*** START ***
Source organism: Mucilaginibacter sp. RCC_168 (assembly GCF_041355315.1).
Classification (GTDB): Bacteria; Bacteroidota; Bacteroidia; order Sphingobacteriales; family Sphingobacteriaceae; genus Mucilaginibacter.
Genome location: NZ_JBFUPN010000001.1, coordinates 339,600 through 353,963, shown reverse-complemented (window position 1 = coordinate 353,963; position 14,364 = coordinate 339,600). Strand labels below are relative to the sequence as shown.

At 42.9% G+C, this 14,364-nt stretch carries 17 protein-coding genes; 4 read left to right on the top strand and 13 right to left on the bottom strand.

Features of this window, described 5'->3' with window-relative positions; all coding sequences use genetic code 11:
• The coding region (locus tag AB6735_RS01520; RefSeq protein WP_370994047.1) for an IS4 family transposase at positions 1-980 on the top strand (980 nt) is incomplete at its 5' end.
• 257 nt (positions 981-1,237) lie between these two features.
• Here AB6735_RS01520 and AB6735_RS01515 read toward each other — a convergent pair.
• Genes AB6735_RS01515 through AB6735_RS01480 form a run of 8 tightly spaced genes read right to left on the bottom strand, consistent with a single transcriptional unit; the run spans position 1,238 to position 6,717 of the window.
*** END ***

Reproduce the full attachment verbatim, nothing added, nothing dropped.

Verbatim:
Source organism: Mucilaginibacter sp. RCC_168 (assembly GCF_041355315.1).
Classification (GTDB): Bacteria; Bacteroidota; Bacteroidia; order Sphingobacteriales; family Sphingobacteriaceae; genus Mucilaginibacter.
Genome location: NZ_JBFUPN010000001.1, coordinates 339,600 through 353,963, shown reverse-complemented (window position 1 = coordinate 353,963; position 14,364 = coordinate 339,600). Strand labels below are relative to the sequence as shown.

At 42.9% G+C, this 14,364-nt stretch carries 17 protein-coding genes; 4 read left to right on the top strand and 13 right to left on the bottom strand.

Features of this window, described 5'->3' with window-relative positions; all coding sequences use genetic code 11:
• The coding region (locus tag AB6735_RS01520; RefSeq protein WP_370994047.1) for an IS4 family transposase at positions 1-980 on the top strand (980 nt) is incomplete at its 5' end.
• 257 nt (positions 981-1,237) lie between these two features.
• Here AB6735_RS01520 and AB6735_RS01515 read toward each other — a convergent pair.
• Genes AB6735_RS01515 through AB6735_RS01480 form a run of 8 tightly spaced genes read right to left on the bottom strand, consistent with a single transcriptional unit; the run spans position 1,238 to position 6,717 of the window.